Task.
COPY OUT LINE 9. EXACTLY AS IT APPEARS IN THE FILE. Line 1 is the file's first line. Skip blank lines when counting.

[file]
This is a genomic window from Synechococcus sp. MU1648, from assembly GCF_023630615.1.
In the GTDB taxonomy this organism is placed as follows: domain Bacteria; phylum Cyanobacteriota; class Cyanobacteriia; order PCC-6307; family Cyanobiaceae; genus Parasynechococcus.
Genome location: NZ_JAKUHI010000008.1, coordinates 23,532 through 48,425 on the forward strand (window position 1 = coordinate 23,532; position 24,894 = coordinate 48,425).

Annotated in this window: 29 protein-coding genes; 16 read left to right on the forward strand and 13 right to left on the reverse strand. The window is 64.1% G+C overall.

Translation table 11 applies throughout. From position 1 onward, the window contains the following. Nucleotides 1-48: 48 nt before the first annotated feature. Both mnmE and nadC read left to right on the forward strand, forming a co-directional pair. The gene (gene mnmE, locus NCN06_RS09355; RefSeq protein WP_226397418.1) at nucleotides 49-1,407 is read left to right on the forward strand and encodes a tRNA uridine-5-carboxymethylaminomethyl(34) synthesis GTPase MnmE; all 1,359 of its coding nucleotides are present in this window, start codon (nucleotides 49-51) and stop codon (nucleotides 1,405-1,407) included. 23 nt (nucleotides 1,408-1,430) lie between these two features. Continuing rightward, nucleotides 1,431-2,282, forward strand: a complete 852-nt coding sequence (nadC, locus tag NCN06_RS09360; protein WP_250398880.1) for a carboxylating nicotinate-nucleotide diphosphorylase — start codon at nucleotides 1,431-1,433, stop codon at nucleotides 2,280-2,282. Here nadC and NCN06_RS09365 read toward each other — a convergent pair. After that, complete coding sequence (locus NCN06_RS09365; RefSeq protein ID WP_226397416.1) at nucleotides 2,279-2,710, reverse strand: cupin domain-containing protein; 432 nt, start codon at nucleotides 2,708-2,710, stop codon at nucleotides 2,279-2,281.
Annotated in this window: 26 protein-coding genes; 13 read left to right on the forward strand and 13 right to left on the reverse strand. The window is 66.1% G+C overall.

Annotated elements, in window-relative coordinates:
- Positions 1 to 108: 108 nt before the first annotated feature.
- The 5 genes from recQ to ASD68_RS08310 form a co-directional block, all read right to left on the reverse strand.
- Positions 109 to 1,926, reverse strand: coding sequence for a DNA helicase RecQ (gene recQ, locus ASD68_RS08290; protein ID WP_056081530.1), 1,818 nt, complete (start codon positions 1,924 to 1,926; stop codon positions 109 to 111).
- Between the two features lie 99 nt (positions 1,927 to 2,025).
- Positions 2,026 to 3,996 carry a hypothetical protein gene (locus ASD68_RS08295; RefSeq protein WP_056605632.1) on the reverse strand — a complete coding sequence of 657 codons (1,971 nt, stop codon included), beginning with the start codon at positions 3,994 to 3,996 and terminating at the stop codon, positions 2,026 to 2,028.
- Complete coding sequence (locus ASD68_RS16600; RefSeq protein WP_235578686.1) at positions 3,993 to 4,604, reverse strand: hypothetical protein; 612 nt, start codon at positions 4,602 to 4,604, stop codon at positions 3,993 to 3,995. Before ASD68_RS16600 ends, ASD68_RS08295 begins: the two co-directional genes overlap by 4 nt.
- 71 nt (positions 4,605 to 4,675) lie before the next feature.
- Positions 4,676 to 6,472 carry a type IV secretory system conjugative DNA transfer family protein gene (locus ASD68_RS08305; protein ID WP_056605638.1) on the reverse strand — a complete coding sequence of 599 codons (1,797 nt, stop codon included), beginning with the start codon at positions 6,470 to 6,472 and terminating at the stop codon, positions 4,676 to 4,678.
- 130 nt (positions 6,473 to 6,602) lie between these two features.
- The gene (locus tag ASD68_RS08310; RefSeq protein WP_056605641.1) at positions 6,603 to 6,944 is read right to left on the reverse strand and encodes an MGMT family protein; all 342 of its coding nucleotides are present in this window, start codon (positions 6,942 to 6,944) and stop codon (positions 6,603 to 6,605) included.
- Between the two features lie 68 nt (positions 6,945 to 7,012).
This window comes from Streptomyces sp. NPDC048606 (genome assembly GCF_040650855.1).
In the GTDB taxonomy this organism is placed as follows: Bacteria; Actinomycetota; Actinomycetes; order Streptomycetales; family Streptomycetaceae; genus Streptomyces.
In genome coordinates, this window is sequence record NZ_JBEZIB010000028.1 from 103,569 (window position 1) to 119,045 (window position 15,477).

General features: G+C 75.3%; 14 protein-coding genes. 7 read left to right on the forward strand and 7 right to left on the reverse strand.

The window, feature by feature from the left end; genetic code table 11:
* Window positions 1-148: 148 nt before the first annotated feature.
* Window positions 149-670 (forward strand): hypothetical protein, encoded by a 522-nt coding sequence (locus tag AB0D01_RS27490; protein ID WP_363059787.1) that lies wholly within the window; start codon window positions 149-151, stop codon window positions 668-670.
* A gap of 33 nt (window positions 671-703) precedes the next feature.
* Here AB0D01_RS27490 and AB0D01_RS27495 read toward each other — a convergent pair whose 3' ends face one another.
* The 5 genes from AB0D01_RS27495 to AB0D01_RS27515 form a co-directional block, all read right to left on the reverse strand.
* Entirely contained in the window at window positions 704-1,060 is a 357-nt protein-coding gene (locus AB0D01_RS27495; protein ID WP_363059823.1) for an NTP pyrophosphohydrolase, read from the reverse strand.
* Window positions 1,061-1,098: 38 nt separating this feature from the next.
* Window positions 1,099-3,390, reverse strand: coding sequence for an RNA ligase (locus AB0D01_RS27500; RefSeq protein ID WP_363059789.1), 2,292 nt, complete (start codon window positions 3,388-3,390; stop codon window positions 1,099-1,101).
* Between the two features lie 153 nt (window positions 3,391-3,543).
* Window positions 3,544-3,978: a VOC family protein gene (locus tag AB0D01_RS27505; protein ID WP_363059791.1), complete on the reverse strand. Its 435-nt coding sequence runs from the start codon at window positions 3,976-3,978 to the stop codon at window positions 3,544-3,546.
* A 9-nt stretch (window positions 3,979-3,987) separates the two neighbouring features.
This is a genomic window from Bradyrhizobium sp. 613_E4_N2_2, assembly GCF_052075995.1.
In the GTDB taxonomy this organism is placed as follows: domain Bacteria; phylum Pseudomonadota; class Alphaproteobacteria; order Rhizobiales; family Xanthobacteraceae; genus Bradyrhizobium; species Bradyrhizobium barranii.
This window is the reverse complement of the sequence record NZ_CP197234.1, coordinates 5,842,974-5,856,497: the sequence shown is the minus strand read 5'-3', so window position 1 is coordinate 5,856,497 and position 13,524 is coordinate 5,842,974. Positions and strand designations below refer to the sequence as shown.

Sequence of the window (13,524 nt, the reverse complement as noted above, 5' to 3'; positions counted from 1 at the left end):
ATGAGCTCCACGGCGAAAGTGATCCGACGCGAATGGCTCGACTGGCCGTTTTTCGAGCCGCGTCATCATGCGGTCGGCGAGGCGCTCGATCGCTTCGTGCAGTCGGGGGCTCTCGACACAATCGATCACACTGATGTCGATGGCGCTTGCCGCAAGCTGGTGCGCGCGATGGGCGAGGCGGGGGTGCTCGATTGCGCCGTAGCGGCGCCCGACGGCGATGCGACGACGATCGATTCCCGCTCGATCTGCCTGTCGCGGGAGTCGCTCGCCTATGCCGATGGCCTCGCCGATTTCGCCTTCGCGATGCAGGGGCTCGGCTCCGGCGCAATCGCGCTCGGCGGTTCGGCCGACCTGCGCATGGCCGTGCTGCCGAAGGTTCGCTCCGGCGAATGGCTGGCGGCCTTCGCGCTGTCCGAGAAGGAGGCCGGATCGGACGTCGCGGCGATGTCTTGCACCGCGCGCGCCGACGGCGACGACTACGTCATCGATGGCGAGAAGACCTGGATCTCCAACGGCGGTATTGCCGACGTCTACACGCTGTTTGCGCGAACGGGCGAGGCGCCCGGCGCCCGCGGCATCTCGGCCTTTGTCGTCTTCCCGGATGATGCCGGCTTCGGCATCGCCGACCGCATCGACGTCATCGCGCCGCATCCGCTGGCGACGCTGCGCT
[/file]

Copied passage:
- The 5 genes from recQ to ASD68_RS08310 form a co-directional block, all read right to left on the reverse strand.